A Follow Up Post On Gays And Christianity

In reply to this post I wrote about a bishop of the Anglican church’s claims that those Christians who accept homosexuality do not share the same faith as him and that such people are being rolled over by “cultural trends,” came this passionate defense of Christian leaders’ right to discriminate against gays in the comments section:

Why is this so offensive to the homosexual community? If you want to be a part of the religion then you have to accept its doctrines. Or else youre simply not a part of the religion. Even the Devil believes in God, right? I dont get what the homosexual communities issue is. If you aim to change the religion then you’d might as well abandon it or create your own occult practice, because that is just as good as changing the one that is there. Im sorry that you feel unaccepted. But it is what it is. Accept the religion for what it is or dont accept it at all… why the religious intolerance? Is that not hypocritical of you? What are you accomplishing by mutilating a religion and its beliefs just so that you can be accepted into it? Would that help to validate you? Would it help you to feel better and sleep better at night? You might be able to force societies and laws to change, but you cannot force a religion. A religion is by definition spiritual, transcendental. God has spoken, right? The law-setter. No amount of petitioning will change Gods mind. If you dont accept that then you dont believe in the faith. What more is there for you to do?

Thanks for your reply, Cogito.

There are several issues.

1. For one thing to treat someone’s views on homosexuality as the arbiter of whether or not you “share the same faith” as this bishop does is a real stretch. I studied church history, there’s nothing in the Apostle’s Creed or the Council of Nicea about homosexuality. It’s not exactly a historical test of Christian orthodoxy. That opposition to gays is rapidly becoming the litmus test of Christianity says more about contemporary biblical literalism and fundamentalism than the history of the Christian churches.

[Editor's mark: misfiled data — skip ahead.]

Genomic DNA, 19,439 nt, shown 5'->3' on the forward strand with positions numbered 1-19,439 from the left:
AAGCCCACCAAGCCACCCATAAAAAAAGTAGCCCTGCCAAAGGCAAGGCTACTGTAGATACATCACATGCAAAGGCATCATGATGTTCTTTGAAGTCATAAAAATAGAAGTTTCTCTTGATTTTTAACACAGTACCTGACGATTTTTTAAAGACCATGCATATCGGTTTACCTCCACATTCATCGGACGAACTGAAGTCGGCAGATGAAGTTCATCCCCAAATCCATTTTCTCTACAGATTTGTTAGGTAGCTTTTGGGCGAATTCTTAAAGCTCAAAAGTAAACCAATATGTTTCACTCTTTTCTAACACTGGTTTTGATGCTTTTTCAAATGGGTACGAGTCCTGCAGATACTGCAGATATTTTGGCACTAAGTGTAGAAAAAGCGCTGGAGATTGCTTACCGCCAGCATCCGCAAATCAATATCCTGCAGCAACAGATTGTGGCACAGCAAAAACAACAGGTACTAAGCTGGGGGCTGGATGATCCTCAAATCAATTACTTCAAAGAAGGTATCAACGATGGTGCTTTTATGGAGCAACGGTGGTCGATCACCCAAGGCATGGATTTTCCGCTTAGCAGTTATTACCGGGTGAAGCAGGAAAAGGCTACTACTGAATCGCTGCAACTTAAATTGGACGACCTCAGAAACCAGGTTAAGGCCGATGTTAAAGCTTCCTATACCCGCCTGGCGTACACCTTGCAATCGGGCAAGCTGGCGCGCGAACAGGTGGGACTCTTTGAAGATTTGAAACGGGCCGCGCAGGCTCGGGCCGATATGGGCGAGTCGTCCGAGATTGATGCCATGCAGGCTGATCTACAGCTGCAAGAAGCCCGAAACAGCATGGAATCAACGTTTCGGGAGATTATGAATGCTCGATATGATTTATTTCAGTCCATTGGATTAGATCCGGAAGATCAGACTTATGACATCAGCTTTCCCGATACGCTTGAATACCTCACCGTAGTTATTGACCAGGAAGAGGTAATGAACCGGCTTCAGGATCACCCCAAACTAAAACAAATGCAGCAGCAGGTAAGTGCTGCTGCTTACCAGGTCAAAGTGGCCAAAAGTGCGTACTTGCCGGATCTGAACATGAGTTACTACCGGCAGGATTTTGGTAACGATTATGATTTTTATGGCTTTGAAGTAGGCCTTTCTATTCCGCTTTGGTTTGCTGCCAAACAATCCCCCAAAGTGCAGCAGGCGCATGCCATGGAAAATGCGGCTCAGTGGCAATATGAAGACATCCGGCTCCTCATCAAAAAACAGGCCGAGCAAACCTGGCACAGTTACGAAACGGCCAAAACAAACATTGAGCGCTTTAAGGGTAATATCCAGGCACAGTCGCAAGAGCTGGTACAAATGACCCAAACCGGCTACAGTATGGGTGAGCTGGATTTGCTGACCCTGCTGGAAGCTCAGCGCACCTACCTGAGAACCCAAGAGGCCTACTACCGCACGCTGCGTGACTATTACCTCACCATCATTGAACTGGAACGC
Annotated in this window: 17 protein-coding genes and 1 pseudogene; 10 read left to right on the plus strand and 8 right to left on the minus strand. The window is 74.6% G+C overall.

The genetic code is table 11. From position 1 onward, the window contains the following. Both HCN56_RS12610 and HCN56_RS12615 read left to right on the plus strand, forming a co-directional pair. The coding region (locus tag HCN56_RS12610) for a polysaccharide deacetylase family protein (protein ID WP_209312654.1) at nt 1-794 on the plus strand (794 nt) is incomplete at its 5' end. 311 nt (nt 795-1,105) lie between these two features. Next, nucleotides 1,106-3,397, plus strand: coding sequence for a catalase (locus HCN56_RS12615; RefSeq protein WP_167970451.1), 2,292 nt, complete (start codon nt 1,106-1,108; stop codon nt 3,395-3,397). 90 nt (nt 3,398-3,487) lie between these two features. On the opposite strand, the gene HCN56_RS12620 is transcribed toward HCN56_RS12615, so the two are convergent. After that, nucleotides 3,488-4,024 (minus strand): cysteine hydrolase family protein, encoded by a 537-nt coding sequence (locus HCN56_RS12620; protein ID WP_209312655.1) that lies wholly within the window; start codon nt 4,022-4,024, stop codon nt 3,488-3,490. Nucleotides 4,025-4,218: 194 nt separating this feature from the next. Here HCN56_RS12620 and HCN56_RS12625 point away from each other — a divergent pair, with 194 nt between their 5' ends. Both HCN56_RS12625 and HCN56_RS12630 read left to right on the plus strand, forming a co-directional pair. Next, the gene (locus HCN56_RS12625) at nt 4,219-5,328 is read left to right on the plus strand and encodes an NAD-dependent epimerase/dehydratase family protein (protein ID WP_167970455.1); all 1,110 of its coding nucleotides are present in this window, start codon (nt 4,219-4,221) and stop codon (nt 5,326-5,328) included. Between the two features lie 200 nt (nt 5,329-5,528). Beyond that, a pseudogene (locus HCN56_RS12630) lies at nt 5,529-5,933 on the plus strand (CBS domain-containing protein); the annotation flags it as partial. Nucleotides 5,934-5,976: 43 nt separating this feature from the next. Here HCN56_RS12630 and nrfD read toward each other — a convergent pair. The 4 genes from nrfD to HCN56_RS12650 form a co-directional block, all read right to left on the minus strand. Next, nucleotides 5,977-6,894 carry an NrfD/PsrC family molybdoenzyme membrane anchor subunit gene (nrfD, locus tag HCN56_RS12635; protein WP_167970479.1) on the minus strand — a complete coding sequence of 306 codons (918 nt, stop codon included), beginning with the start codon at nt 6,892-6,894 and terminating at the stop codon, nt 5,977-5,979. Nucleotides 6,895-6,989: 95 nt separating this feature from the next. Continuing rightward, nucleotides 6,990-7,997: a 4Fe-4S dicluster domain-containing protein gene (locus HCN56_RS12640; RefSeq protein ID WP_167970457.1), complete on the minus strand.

2. If you take the time to watch this excellent speech by Gene Robinson to which I linked earlier or read this Newsweek article or the three books referred to in this post about the possibility of an outright homophilic reading of the Bible, you will see that interpreting what “God says about homosexuality in the Bible” is a lot harder than fundamentalists simplistically posit.

3. If all that sophisticated historical contextualization sounds too much like rationalization to you and you want to read the Bible in a straight up literalistic way, then you really should take to heart all of what the Bible literally says about what our sexual mores should be. For that, I encourage you to take a look at this biblically literal video, which shows just how obscenely ridiculous and appallingly ethically clueless sexual ethics in the Bible literally are:

4. The point I made in my post was that even if the Bishop were correct biblically or ethically, his flippant dismissal of a serious moral disagreement on the other side shows what contempt he has for everyone who does not share his arbitrary faith or his contestable reading of his religious texts.

As a secularist myself I find the religious arrogance that thinks the only serious ethical thinking happens when one rejects reason and makes authoritarian claims on behalf of God insulting.